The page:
The heterozygous missense mutation E758K occurs in the human AE1/SLC4A1/band 3 gene in two unrelated patients with well-compensated hereditary spherostomatocytic anemia (HSt). Oocyte surface expression of AE1 E758K, in contrast to that of wild-type AE1, required coexpressed glycophorin A (GPA). The mutant polypeptide exhibited strong GPA dependence of DIDS-sensitive Cl- influx, trans-anion-dependent Cl- efflux, and Cl-/HCO3- exchange activities at near wild-type levels. Expression was also associated with GPA-dependent increases of DIDS-sensitive SO42- and oxalate uptake with altered pH dependence. Bumetanide- and ouabain-insensitive Rb+ influx was largely GPA-independent in Xenopus oocytes. Most of the increased cation transport probably reflected activation of endogenous oocyte cation permeability pathways, rather than cation translocation through the mutant polypeptide.
Renal Na+:HCO3- cotransporters have been found to be members of the AE family. They catalyze the reabsorption of HCO3- in the renal proximal tubule in an electogenic process that is inhibited by typical stilbene inhibitors of AE such as DIDS and SITS. They are also found in many other body tissues. At least two genes encode these symporters in any one mammal. A 10 TMS model has been presented (Romero and Boron, 1999), but this model conflicts with the 14 TMS model proposed for AE1. The transmembrane topology of the human pancreatic electrogenic Na+:HO3- transporter, NBC1, has been studied (Tatishchev et al., 2003). A TMS topology with N- and C-termini in the cytoplasm has been suggested. An extracellular loop determines the stoichiometry of Na+-HCO3- cotransporters (Chen et al., 2011).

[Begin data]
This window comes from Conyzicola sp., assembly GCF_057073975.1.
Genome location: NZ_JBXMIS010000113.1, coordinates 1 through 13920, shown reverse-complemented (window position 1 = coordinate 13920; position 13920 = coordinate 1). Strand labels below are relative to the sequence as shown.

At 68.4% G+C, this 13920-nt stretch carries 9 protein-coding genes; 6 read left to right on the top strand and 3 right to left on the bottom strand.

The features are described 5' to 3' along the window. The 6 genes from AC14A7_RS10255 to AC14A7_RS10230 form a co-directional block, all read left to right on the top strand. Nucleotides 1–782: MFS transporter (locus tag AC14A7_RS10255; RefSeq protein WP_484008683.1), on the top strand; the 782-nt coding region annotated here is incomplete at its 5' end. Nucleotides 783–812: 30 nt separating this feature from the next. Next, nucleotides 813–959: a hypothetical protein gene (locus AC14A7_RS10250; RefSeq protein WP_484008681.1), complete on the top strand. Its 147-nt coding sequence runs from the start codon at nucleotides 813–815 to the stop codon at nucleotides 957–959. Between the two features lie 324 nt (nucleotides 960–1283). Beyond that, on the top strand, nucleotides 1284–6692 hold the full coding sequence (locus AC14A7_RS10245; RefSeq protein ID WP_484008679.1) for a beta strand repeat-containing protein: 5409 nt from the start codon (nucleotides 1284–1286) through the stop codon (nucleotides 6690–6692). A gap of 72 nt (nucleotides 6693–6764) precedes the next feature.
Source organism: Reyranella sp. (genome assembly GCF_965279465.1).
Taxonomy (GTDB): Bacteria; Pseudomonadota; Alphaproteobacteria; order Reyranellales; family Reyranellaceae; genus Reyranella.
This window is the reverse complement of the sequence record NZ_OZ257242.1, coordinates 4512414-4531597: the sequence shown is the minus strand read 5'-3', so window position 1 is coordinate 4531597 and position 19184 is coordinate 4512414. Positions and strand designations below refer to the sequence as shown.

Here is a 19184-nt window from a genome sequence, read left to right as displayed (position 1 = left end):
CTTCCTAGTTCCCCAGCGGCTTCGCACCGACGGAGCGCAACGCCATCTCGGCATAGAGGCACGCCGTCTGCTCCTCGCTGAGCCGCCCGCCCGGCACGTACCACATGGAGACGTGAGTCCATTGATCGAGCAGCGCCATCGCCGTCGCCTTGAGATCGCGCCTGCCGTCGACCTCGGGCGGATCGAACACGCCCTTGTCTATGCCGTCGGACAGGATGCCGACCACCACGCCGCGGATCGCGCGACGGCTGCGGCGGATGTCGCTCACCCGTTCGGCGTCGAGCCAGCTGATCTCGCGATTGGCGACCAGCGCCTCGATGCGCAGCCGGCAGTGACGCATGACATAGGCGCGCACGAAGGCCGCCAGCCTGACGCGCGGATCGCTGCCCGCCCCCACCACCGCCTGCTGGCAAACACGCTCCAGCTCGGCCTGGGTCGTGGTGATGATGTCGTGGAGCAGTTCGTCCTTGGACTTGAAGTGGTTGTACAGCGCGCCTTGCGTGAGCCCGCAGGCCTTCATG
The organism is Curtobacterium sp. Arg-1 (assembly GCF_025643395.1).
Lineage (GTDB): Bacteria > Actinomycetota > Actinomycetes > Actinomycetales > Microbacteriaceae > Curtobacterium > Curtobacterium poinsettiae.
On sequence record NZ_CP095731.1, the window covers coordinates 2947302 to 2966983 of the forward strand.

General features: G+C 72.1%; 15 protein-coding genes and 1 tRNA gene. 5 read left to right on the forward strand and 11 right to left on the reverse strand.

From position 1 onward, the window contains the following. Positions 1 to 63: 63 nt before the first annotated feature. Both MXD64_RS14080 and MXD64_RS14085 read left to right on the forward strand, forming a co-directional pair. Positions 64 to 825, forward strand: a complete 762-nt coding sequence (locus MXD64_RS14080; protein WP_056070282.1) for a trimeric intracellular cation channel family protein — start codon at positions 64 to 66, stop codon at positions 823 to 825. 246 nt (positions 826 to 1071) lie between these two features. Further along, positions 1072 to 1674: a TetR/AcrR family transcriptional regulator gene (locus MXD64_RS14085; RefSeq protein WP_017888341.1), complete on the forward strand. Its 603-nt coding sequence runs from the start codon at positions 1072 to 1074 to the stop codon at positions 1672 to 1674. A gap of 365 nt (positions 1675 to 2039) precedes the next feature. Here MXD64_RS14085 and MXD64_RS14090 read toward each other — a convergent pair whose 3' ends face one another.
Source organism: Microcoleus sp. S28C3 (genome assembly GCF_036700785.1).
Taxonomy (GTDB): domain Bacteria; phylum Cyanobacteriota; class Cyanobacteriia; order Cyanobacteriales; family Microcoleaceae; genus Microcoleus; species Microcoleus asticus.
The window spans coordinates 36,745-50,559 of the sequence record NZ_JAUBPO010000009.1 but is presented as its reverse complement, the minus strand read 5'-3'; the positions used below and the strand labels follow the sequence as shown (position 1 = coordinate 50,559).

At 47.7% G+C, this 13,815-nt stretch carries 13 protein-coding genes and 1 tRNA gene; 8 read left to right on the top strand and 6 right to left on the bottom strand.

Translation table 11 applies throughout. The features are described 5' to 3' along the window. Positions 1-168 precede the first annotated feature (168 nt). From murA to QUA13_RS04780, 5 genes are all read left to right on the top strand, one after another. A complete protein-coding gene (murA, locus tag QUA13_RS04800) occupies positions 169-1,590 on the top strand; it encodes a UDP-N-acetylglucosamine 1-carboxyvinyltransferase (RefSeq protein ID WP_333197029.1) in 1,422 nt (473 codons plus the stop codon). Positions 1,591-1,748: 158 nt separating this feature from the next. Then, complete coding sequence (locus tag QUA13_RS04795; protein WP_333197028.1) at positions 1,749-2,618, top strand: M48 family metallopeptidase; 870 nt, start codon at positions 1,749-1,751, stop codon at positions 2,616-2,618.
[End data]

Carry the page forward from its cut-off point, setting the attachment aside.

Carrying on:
In addition to the Na+-independent anion exchangers (AE1-3) and the Na+:HCO3- cotransporters (NBCs) (which may be either electroneutral or electrogenic), a Na+-driven HCO3-/Cl- exchanger (NCBE) has been sequenced and characterized (Wang et al., 2000). It transports Na+ + HCO3- preferentially in the inward direction and H+ + Cl- in the outward direction. This NCBE is widespread in mammalian tissues where it plays an important role in cytoplasmic alkalinization. For example, in pancreatic β-cells, it mediates a glucose-dependent rise in pH related to insulin secrection.
In humans, the AE family is composed of 10 members, among which are the proteins that perform Na+-independent Cl-HCO3- exchange (e.g., AEs 1-3), Na+-coupled anion exchange (e.g., NDCBE), and electroneutral (e.g., NBCn1) and electrogenic (e.g., NBCe1 and NBCe2) Na/HCO3 cotransport (Piermarini et al., 2007). These proteins are important for the regulation of intracellular pH (pHi) and play crucial roles in the epithelial absorption of HCO3- (e.g., in the renal proximal tubule) and secretion of HCO3- (e.g., in the pancreatic duct).
All AE proteins are hypothesized to share a similar topology in the cell membrane. They have relatively long cytoplasmic N-terminal domains composed of a few hundred to several hundred residues, followed by 10-14 transmembrane (TM) domains, and end with relatively short cytoplasmic C-terminal domains composed of ~30 to ~90 residues. Although the Ct domain comprises a small percentage of the size of the protein, this domain in some cases (i) has PSD-95/Discs Large/ZO-1-binding motifs that may be important for protein-protein interactions (e.g., AE1, AE2, and NBCn1), (ii) is important for trafficking to the cell membrane (e.g., AE1 and NBCe1), and (iii) may provide sites for regulation of transporter function via protein kinase A phosphorylation (e.g., NBCe1).
Animal cells in tissue culture expressing the gene-encoding the ABC-type chloride channel protein CFTR (TC #3.A.1.202.1) in the plasma membrane have been reported to exhibit cyclic AMP-dependent stimulation of AE activity. Regulation was independent of the Cl- conductance function of CFTR, and mutations in the nucleotide-binding domain #2 of CFTR altered regulation independently of their effects on chloride channel activity. These observations may explain impaired HCO3- secretion in cystic fibrosis patients.